I Stole Your Face: The Rise of Online Deepfakes [OPINION]


Evan Deickman

“Identity theft is not a joke, Jim,” Dwight Schrute once famously said. 

Even if that episode of The Office first aired before I was born, the development of new programs today could very well take over your identity.

“Deep faking” is at a base level, a computer learning a person’s face and sticking it to another person. 

Although it sounds completely harmless, or a funny joke, for years now deep fake media has been showing up over the internet. Most recent of which comes from a Twitch streamer named, Atrioc. 

Twitch, one of the largest video-streaming platforms in the world, has not been shy of scrutiny, nor have its content creators. Names such as Adin Ross, JiDion, Dr. Disrespect, and many more have been under the limelight.

Atrioc; or Brandon Ewing was caught on the stream previously looking at pornographic images of his Twitch colleagues, which were paid for by the streamer. 

QTCinderella, one of the Twitch Streamers targeted by these paid deep fakes, spoke out nearly immediately.

“The amount of body dysmorphia I’ve experienced since seeing those photos has ruined me,” she tweeted, “It’s not as simple as “just” being violated. It’s so much more than that.”

QTCinderella isn’t the only person who’s been targeted with deep fake technology. A report published by Deep Trace states, “[deepfaking] is a phenomenon that exclusively targets and harms women.”

The study dove into the top five publishing websites, in which one hundred percent consisted of women being deep faked. 

Of these, 99% were women in the entertainment industry. 

Furthermore, it’s not just the person’s face you can take. New technology has allowed you to even use a person’s voice.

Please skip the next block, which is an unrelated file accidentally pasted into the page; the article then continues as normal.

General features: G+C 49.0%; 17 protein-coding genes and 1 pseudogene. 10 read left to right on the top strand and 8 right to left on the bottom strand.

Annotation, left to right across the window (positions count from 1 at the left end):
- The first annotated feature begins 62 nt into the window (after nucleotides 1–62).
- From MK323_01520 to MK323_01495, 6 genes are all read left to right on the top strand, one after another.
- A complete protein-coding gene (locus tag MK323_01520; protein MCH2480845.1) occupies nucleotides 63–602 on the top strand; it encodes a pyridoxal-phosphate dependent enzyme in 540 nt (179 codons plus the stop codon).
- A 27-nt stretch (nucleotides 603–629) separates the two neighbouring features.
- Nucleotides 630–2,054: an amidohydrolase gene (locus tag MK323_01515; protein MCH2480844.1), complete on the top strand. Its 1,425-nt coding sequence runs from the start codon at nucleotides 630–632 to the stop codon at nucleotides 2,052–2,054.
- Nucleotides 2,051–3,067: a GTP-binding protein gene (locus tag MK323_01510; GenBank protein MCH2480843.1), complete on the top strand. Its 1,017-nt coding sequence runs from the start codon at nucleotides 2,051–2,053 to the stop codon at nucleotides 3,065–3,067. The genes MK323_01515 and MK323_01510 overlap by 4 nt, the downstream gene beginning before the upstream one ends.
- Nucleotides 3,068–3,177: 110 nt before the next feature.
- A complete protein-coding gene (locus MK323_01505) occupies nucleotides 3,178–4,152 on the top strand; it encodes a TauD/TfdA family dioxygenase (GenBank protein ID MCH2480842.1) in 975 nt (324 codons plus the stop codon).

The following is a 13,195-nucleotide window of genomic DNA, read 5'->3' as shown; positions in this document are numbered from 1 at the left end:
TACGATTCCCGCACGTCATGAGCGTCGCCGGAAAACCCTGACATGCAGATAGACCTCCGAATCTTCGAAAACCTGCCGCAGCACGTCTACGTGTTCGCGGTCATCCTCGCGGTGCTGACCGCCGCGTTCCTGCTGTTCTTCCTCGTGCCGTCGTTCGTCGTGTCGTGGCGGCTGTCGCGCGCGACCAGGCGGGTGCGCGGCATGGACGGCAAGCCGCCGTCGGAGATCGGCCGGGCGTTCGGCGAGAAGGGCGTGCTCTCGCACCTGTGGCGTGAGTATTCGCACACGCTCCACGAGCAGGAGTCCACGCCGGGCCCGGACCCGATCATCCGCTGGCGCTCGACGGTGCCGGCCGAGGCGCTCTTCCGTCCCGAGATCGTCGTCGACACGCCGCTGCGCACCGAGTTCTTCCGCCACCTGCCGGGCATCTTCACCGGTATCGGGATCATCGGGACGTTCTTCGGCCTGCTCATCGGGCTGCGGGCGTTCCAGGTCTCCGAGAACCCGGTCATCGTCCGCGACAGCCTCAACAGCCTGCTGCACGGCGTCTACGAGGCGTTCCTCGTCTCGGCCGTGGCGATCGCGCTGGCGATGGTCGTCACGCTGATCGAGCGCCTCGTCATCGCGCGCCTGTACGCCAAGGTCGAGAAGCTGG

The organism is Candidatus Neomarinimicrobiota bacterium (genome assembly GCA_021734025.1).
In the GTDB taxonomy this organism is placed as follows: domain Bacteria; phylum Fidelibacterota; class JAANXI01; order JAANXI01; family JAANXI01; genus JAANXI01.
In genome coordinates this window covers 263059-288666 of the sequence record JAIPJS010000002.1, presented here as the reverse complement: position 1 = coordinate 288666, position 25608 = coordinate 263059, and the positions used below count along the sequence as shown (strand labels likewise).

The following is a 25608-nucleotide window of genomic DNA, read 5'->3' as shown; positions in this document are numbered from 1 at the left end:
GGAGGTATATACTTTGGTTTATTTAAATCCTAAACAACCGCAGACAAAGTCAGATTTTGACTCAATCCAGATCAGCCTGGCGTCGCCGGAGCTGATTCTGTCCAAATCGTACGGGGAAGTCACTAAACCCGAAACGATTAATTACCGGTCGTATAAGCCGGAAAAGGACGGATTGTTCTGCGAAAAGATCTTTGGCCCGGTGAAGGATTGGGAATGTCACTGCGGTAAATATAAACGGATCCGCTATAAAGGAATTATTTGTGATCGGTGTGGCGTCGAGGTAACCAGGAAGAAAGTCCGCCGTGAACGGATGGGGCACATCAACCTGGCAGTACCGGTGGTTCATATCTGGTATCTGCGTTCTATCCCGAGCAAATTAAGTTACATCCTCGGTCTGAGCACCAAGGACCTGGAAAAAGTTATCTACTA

Gaining popularity on TikTok in late February of 2023, A.I. has learned to do nearly perfectly replicate voices.

Harmless jokes of Joe Biden, Ben Shapiro, and Donald J. Trump playing Minecraft, or Joe Rogan and Barack Obama talking about Call of Duty.

But, to think that with enough content, an A.I can completely replicate your voice, your face. 

No matter what benefits or entertainment might come from deep fake technology, integrating it into society, the risks will always be far greater. 

It exposes un-consenting people into being edited into whatever scenario the deep-faker wants. 

To continue to grow up in a society where technology controls more and more of our lives; one in which the line between human and computer is blurred, it’s scary.

It’s completely possible that in the near future we’ll be able to completely replicate a person. There are no limits for A.I learning systems, as seen with ChatGPT or Deep Fakes. 

Maybe one day, we’ll be able to have conversations with Abraham Lincoln, or Albert Einstein just from inputting their work into a computer. 

But for now, I’d like to keep my face. Thank you.